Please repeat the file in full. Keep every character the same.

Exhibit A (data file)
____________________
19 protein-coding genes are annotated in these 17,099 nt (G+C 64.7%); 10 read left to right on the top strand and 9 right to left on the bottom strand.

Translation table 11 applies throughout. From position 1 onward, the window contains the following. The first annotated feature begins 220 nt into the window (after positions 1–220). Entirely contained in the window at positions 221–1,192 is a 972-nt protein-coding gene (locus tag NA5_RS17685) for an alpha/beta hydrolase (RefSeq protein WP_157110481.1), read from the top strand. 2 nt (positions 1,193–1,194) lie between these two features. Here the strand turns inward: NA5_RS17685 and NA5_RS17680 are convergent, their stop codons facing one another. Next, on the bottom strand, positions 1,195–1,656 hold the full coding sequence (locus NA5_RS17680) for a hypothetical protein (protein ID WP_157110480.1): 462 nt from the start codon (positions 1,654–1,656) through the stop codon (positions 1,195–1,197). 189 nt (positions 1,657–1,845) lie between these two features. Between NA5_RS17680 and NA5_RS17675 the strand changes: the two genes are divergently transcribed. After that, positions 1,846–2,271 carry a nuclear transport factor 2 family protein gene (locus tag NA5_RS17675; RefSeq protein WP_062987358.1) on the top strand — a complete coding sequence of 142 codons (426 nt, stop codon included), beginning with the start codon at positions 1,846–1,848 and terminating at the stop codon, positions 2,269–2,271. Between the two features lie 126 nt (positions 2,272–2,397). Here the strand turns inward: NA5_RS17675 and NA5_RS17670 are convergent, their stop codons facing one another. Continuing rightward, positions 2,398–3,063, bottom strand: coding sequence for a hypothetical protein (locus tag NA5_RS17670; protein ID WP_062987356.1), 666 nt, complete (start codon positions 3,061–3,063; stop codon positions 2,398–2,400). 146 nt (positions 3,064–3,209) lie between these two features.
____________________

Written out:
19 protein-coding genes are annotated in these 17,099 nt (G+C 64.7%); 10 read left to right on the top strand and 9 right to left on the bottom strand.

Translation table 11 applies throughout. From position 1 onward, the window contains the following. The first annotated feature begins 220 nt into the window (after positions 1–220). Entirely contained in the window at positions 221–1,192 is a 972-nt protein-coding gene (locus tag NA5_RS17685) for an alpha/beta hydrolase (RefSeq protein WP_157110481.1), read from the top strand. 2 nt (positions 1,193–1,194) lie between these two features. Here the strand turns inward: NA5_RS17685 and NA5_RS17680 are convergent, their stop codons facing one another. Next, on the bottom strand, positions 1,195–1,656 hold the full coding sequence (locus NA5_RS17680) for a hypothetical protein (protein ID WP_157110480.1): 462 nt from the start codon (positions 1,654–1,656) through the stop codon (positions 1,195–1,197). 189 nt (positions 1,657–1,845) lie between these two features. Between NA5_RS17680 and NA5_RS17675 the strand changes: the two genes are divergently transcribed. After that, positions 1,846–2,271 carry a nuclear transport factor 2 family protein gene (locus tag NA5_RS17675; RefSeq protein WP_062987358.1) on the top strand — a complete coding sequence of 142 codons (426 nt, stop codon included), beginning with the start codon at positions 1,846–1,848 and terminating at the stop codon, positions 2,269–2,271. Between the two features lie 126 nt (positions 2,272–2,397). Here the strand turns inward: NA5_RS17675 and NA5_RS17670 are convergent, their stop codons facing one another. Continuing rightward, positions 2,398–3,063, bottom strand: coding sequence for a hypothetical protein (locus tag NA5_RS17670; protein ID WP_062987356.1), 666 nt, complete (start codon positions 3,061–3,063; stop codon positions 2,398–2,400). 146 nt (positions 3,064–3,209) lie between these two features.